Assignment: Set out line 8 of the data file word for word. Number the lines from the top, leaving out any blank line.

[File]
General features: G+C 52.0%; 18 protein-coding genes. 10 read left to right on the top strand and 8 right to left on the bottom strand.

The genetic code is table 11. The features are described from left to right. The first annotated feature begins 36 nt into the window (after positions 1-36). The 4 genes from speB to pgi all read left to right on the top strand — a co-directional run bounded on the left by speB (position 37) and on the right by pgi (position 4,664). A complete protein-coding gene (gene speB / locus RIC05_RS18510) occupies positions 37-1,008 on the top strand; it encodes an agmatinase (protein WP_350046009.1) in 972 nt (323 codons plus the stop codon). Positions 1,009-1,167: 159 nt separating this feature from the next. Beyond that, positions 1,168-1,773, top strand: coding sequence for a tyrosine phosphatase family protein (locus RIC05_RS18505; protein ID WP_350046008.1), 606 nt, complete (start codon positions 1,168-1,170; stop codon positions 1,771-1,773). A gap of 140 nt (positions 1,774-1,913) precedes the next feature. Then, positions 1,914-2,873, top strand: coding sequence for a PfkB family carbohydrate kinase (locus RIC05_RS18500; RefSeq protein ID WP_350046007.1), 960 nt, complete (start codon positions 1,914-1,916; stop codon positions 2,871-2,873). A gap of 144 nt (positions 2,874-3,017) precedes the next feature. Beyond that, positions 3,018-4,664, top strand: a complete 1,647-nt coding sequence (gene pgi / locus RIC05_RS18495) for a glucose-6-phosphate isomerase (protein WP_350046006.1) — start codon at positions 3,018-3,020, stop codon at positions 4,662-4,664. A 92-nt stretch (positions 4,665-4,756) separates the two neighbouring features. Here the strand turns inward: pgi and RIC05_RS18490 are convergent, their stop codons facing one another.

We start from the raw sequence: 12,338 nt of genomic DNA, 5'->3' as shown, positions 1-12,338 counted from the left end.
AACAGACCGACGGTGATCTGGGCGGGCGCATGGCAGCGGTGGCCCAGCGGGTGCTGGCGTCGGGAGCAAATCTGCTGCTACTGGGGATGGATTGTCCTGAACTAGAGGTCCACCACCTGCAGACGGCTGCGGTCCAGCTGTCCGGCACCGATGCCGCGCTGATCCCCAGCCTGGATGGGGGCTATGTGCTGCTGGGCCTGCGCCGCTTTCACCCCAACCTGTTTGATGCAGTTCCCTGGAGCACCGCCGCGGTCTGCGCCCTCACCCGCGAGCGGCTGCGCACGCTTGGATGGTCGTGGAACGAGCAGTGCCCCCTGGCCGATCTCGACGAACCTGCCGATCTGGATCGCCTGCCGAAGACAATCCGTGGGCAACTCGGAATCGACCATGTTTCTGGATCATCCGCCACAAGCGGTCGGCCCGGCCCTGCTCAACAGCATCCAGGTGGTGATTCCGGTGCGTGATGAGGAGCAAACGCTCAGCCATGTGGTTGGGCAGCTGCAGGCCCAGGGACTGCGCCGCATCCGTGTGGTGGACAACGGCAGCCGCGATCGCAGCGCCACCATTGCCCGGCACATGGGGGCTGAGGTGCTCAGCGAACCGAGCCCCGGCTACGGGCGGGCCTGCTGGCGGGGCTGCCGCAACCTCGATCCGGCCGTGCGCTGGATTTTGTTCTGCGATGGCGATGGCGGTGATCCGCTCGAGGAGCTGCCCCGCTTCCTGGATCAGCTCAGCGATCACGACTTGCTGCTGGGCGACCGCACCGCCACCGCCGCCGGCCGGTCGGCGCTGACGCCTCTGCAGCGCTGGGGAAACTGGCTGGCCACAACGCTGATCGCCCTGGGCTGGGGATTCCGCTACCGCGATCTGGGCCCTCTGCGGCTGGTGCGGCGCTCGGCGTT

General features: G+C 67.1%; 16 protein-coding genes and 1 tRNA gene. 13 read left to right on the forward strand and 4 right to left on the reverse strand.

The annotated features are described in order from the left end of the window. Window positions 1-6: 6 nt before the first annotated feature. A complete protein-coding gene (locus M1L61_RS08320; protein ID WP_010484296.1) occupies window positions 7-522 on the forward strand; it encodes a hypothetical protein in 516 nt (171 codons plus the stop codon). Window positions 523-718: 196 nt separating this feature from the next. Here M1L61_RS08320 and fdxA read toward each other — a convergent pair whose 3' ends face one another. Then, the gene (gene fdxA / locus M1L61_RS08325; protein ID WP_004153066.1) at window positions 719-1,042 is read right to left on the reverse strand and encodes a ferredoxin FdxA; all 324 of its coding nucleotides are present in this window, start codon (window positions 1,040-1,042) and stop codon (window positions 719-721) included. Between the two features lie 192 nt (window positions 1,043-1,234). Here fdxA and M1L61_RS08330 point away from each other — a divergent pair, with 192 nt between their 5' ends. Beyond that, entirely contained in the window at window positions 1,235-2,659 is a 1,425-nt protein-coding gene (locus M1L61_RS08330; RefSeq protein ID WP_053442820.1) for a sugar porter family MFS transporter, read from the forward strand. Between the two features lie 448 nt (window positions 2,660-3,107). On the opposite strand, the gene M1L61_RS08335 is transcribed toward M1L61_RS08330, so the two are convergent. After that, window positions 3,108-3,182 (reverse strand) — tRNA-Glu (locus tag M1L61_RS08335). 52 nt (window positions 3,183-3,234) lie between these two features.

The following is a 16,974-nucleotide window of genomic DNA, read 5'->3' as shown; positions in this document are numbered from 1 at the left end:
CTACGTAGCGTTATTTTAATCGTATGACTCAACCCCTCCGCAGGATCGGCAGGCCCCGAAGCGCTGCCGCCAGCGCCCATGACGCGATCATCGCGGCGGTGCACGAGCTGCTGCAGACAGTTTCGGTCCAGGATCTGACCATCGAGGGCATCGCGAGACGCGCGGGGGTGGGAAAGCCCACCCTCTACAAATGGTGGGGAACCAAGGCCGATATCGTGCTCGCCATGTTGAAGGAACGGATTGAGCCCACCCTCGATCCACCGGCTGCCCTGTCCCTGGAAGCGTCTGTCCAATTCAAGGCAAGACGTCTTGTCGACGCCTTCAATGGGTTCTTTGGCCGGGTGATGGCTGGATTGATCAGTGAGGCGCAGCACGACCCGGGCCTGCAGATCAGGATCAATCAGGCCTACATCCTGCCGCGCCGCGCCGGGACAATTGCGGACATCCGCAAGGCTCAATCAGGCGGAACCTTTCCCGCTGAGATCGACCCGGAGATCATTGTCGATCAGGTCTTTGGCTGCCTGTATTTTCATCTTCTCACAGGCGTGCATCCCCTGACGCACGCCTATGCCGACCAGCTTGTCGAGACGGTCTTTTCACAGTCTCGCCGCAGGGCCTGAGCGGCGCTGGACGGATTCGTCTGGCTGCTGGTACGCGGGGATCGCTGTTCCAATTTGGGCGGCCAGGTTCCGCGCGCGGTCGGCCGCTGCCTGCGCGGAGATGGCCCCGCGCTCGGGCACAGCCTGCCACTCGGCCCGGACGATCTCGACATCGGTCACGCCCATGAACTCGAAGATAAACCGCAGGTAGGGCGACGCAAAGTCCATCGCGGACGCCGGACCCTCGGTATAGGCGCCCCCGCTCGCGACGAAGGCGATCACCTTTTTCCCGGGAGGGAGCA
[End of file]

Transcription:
CTACGTAGCGTTATTTTAATCGTATGACTCAACCCCTCCGCAGGATCGGCAGGCCCCGAAGCGCTGCCGCCAGCGCCCATGACGCGATCATCGCGGCGGTGCACGAGCTGCTGCAGACAGTTTCGGTCCAGGATCTGACCATCGAGGGCATCGCGAGACGCGCGGGGGTGGGAAAGCCCACCCTCTACAAATGGTGGGGAACCAAGGCCGATATCGTGCTCGCCATGTTGAAGGAACGGATTGAGCCCACCCTCGATCCACCGGCTGCCCTGTCCCTGGAAGCGTCTGTCCAATTCAAGGCAAGACGTCTTGTCGACGCCTTCAATGGGTTCTTTGGCCGGGTGATGGCTGGATTGATCAGTGAGGCGCAGCACGACCCGGGCCTGCAGATCAGGATCAATCAGGCCTACATCCTGCCGCGCCGCGCCGGGACAATTGCGGACATCCGCAAGGCTCAATCAGGCGGAACCTTTCCCGCTGAGATCGACCCGGAGATCATTGTCGATCAGGTCTTTGGCTGCCTGTATTTTCATCTTCTCACAGGCGTGCATCCCCTGACGCACGCCTATGCCGACCAGCTTGTCGAGACGGTCTTTTCACAGTCTCGCCGCAGGGCCTGAGCGGCGCTGGACGGATTCGTCTGGCTGCTGGTACGCGGGGATCGCTGTTCCAATTTGGGCGGCCAGGTTCCGCGCGCGGTCGGCCGCTGCCTGCGCGGAGATGGCCCCGCGCTCGGGCACAGCCTGCCACTCGGCCCGGACGATCTCGACATCGGTCACGCCCATGAACTCGAAGATAAACCGCAGGTAGGGCGACGCAAAGTCCATCGCGGACGCCGGACCCTCGGTATAGGCGCCCCCGCTCGCGACGAAGGCGATCACCTTTTTCCCGGGAGGGAGCA